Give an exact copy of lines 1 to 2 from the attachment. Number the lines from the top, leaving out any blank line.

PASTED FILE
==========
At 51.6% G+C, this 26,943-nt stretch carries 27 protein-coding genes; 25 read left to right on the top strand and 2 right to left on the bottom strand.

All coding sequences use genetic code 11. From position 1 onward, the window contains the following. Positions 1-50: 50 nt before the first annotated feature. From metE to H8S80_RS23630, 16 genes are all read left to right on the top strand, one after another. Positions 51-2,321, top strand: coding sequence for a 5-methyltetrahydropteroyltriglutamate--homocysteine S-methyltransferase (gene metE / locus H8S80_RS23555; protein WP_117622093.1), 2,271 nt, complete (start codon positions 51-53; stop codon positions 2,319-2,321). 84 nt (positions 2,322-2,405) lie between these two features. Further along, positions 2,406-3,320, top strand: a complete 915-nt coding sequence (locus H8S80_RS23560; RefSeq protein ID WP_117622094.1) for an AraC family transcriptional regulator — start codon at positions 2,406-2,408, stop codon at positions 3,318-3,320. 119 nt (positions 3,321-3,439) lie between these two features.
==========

At 51.6% G+C, this 26,943-nt stretch carries 27 protein-coding genes; 25 read left to right on the top strand and 2 right to left on the bottom strand.

All coding sequences use genetic code 11. From position 1 onward, the window contains the following. Positions 1-50: 50 nt before the first annotated feature. From metE to H8S80_RS23630, 16 genes are all read left to right on the top strand, one after another. Positions 51-2,321, top strand: coding sequence for a 5-methyltetrahydropteroyltriglutamate--homocysteine S-methyltransferase (gene metE / locus H8S80_RS23555; protein WP_117622093.1), 2,271 nt, complete (start codon positions 51-53; stop codon positions 2,319-2,321). 84 nt (positions 2,322-2,405) lie between these two features. Further along, positions 2,406-3,320, top strand: a complete 915-nt coding sequence (locus H8S80_RS23560; RefSeq protein ID WP_117622094.1) for an AraC family transcriptional regulator — start codon at positions 2,406-2,408, stop codon at positions 3,318-3,320. 119 nt (positions 3,321-3,439) lie between these two features.